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Nov 8, 2017 in Informative
Culture, Health, and Medicine
1) What role does medicine play in your family and for you as an individual?
There are two types of medicines that play their roles in my family. As for health-promoting medicine, such as multi-vitamin, they provide the nutrients for body needs. And for healing-medicine, it might quickly remove the symptoms of desease and restore my health. I believe in the treatment using medicines and healthcare of all kinds. The members of my family also hold the same beliefs and values as mine. This response falls under Dr. Edmund Pellegrino’s theory of “Hippocratic tradition” which is summarized in these words “tradition emerges from relatively homogenous societies where beliefs were similar and the majority of societal members share common values” (“The Theoretical approaches to Health Care Ethics,” n.d.).
2) What steps do you take to treat yourself when you are sick?
If the sickness is of a common recurring type, I would purchase medicine at the counter that conventionally help me to heal such symptoms or I would consult my physician. If the illness is not a recurring one, I would need to consult a physician. I would choose the physician in whom I have confidence to cure my sickness according to my view. And my family members, though with different background and beliefs, would also share all my views. Thus, this response would fall under the theory of Principlism where “principles were expansive enough to be shared by all rational individuals, regardless of their background and individual beliefs” (“The Theoretical approaches o Health Care Ethics,” n.d.).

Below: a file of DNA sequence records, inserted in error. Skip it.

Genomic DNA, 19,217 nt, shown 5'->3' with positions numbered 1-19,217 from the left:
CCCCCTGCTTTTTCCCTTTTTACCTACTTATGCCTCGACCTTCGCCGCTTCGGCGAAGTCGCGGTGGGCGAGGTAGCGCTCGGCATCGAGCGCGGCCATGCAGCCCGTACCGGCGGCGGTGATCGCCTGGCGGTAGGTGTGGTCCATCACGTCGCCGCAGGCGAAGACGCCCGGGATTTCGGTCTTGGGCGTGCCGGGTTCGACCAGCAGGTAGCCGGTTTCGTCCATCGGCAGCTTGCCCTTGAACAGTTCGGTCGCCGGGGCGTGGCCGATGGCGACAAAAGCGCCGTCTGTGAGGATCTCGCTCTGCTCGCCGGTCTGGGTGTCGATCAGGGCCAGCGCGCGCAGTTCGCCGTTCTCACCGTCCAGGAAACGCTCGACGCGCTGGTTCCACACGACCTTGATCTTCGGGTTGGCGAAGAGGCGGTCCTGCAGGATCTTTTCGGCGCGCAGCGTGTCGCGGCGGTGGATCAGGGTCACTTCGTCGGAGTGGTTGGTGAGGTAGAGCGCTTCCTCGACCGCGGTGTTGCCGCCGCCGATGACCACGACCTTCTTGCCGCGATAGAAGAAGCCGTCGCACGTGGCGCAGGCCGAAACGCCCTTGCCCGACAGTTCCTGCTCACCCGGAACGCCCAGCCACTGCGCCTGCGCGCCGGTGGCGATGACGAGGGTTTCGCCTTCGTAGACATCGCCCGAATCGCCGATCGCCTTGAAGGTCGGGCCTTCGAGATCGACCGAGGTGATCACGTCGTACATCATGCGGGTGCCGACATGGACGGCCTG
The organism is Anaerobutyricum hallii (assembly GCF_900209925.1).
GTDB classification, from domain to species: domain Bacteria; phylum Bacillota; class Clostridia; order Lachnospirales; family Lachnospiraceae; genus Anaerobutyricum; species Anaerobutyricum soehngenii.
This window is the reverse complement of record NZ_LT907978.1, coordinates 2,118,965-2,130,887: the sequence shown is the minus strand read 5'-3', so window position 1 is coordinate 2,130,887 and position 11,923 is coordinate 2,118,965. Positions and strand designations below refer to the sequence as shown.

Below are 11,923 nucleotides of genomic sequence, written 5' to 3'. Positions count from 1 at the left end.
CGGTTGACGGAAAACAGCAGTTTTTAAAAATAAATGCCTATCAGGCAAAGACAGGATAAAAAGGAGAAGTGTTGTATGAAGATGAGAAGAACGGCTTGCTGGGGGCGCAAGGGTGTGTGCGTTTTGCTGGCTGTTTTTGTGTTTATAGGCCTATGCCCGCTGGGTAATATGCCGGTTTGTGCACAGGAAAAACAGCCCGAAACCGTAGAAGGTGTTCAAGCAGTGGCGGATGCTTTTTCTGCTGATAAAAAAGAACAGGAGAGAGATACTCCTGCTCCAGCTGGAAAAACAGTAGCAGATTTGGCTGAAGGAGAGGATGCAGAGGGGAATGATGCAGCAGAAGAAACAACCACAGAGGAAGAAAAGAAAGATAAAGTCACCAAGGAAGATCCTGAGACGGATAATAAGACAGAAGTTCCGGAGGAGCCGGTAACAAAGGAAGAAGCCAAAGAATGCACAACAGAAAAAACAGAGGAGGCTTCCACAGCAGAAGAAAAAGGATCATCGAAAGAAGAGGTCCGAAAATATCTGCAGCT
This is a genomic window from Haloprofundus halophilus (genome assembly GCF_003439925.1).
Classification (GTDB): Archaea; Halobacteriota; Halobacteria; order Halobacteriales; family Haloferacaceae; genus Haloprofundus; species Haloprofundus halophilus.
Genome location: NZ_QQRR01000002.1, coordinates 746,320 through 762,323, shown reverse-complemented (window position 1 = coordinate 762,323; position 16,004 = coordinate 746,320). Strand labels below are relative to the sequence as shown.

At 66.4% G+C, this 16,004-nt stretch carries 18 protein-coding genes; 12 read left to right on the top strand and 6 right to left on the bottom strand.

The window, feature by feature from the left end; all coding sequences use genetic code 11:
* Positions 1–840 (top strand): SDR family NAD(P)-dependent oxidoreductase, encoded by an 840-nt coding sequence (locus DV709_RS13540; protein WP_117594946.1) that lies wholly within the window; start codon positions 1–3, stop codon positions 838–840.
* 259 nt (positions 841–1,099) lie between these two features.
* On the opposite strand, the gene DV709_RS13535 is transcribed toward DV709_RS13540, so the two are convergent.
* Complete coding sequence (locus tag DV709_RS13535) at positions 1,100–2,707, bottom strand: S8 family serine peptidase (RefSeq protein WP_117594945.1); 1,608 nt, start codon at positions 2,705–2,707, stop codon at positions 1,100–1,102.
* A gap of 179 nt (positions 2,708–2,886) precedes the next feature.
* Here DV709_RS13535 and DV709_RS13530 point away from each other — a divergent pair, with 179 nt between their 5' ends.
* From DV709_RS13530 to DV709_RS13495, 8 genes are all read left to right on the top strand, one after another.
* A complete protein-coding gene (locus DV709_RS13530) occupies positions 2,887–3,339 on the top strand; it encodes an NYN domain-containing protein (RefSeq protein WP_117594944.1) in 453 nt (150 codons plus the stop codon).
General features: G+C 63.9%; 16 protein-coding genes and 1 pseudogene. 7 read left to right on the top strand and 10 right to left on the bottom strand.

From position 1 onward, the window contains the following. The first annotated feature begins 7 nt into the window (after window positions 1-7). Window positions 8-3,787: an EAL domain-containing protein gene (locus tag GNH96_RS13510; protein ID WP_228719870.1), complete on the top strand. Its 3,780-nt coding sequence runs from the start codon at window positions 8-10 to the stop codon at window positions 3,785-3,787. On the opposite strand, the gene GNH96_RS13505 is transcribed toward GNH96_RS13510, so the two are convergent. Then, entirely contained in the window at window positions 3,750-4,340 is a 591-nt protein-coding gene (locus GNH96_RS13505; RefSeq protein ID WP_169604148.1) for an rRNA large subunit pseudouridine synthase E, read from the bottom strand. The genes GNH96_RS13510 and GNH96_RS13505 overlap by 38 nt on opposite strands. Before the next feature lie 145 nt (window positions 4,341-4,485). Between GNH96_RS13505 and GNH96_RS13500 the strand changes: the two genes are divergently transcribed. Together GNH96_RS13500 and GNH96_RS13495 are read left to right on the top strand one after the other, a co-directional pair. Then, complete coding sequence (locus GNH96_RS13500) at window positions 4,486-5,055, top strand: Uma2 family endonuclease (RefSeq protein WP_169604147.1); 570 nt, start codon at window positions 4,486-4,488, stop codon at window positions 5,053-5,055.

3) What do you do for a cold or for a headache?
I would buy medicines at counter for normal cold or for headache. For chronic cold or headache, however, I would consult a physician. The theoretical approach to understanding health is similar to response 2) above.
4) If you take medicine, do you know what is in the medicine you take?
It all depends on the types of medicine I take. For example, if I want to promote my health by taking health-promoting medicine, I would look at the contents of the medicine, such as whether there is sufficient quantity of calcium per capsule for increasing the health of my bones. For those common medicines such as pain-killers, I would not check on what contents are in the pills. In both cases, I thus place good faith in the medicines or the people who produce it. This response would fall under the theoretical approach to health by the Virtue Ethics of the Anti-Principalism that “emphasizes the virtuous character of individuals who make the choice” (“The Theoretical approaches to Health Care Ethics,” n.d.). In the long run, however, the nature of my healthcare is overall very satisfactory.